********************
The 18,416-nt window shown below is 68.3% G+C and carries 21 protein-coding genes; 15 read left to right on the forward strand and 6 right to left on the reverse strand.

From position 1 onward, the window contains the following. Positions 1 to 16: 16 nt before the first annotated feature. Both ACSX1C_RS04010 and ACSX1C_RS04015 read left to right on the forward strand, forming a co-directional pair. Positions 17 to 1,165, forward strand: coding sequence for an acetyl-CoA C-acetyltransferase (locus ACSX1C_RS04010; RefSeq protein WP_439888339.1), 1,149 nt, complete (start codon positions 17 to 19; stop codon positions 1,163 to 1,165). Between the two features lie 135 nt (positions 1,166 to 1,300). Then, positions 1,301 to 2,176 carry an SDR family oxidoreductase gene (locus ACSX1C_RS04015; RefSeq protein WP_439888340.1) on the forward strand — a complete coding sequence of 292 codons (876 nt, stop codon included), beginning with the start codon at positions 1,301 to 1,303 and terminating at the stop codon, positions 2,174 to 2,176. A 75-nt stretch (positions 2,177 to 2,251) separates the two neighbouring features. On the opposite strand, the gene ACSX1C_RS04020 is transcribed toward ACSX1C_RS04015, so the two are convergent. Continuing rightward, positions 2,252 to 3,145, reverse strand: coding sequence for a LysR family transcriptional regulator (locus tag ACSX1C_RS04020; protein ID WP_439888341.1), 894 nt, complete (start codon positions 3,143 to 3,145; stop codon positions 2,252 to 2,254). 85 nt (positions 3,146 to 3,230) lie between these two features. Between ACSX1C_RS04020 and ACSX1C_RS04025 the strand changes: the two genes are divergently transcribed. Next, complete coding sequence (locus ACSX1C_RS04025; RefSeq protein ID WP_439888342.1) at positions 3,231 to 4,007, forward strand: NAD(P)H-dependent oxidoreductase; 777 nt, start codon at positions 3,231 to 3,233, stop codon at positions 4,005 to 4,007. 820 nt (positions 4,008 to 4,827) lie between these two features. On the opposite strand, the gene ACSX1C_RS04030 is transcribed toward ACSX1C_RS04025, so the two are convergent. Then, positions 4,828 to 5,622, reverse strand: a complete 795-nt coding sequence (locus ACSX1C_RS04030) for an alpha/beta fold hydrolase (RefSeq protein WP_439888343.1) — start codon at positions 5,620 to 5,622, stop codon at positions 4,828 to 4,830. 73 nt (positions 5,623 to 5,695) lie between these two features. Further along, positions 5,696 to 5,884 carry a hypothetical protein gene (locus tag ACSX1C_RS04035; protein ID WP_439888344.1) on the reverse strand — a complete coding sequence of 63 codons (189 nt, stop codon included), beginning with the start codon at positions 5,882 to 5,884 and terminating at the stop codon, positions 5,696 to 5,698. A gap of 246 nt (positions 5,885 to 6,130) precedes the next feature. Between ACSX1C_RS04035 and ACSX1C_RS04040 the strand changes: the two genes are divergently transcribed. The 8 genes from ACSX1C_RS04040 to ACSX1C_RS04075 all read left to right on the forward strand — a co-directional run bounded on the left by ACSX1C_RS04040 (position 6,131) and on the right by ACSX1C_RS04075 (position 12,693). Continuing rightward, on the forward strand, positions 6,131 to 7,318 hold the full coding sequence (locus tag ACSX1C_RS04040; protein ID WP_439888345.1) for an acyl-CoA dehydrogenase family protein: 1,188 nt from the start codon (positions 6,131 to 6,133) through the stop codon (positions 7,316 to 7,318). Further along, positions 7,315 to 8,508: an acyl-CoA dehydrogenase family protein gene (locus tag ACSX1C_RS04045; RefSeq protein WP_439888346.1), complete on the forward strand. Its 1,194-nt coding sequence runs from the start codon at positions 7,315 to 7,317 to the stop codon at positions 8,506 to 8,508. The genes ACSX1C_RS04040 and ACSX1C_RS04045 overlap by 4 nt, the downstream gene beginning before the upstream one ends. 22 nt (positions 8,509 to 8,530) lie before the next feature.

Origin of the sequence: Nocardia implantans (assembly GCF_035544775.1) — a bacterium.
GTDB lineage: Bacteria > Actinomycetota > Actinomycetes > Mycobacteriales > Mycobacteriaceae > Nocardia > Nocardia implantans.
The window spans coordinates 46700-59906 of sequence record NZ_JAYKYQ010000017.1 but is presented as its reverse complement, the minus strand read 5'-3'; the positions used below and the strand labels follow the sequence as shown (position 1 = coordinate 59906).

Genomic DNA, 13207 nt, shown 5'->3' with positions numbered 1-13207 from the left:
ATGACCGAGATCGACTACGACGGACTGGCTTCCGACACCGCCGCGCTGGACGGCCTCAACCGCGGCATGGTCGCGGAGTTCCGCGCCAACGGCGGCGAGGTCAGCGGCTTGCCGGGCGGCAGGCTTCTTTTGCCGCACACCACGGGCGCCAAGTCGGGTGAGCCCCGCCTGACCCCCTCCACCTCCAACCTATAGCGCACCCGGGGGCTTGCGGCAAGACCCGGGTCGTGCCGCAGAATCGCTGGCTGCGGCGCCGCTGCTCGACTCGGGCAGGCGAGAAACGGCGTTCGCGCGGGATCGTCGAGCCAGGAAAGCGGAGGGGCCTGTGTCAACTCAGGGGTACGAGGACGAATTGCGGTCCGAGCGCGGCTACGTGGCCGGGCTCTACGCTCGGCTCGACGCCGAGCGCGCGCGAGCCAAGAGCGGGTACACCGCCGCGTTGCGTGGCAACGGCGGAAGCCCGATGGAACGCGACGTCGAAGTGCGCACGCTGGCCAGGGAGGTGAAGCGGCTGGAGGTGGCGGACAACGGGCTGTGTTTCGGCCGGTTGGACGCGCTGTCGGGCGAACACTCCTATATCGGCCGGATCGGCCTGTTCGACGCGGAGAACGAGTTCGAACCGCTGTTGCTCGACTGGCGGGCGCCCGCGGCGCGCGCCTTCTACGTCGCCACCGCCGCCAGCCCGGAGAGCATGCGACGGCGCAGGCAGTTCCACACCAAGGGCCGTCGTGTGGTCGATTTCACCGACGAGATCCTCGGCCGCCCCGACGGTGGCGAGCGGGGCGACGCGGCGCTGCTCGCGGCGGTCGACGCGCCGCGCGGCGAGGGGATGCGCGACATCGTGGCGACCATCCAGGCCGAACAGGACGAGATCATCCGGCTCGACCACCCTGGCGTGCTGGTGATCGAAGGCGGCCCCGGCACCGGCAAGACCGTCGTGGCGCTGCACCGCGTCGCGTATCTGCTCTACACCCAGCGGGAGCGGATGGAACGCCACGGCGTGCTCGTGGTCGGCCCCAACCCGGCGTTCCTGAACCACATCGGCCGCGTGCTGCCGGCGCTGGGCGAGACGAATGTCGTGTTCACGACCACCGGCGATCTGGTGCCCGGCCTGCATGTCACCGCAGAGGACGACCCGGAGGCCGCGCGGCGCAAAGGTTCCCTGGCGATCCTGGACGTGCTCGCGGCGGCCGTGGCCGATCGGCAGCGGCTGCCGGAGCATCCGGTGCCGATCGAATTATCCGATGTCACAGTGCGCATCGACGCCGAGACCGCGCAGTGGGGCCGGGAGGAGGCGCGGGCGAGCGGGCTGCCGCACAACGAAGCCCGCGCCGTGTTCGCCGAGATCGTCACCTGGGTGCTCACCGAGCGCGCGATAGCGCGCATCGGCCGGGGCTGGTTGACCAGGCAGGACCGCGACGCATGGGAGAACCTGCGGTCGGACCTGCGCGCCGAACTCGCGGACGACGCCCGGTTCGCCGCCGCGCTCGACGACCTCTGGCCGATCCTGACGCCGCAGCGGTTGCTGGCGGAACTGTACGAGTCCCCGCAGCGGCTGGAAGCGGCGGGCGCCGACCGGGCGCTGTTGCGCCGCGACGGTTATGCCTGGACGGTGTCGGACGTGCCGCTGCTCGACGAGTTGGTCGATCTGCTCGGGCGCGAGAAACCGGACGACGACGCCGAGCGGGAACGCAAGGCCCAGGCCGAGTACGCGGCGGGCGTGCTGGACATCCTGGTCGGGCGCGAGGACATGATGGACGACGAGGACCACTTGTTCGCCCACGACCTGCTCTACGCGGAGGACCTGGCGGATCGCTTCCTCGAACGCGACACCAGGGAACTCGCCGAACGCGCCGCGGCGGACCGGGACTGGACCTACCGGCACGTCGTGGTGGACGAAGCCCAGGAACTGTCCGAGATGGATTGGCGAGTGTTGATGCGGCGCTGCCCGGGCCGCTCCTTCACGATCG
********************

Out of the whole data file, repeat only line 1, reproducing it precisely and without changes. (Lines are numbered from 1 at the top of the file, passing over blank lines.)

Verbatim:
The 18,416-nt window shown below is 68.3% G+C and carries 21 protein-coding genes; 15 read left to right on the forward strand and 6 right to left on the reverse strand.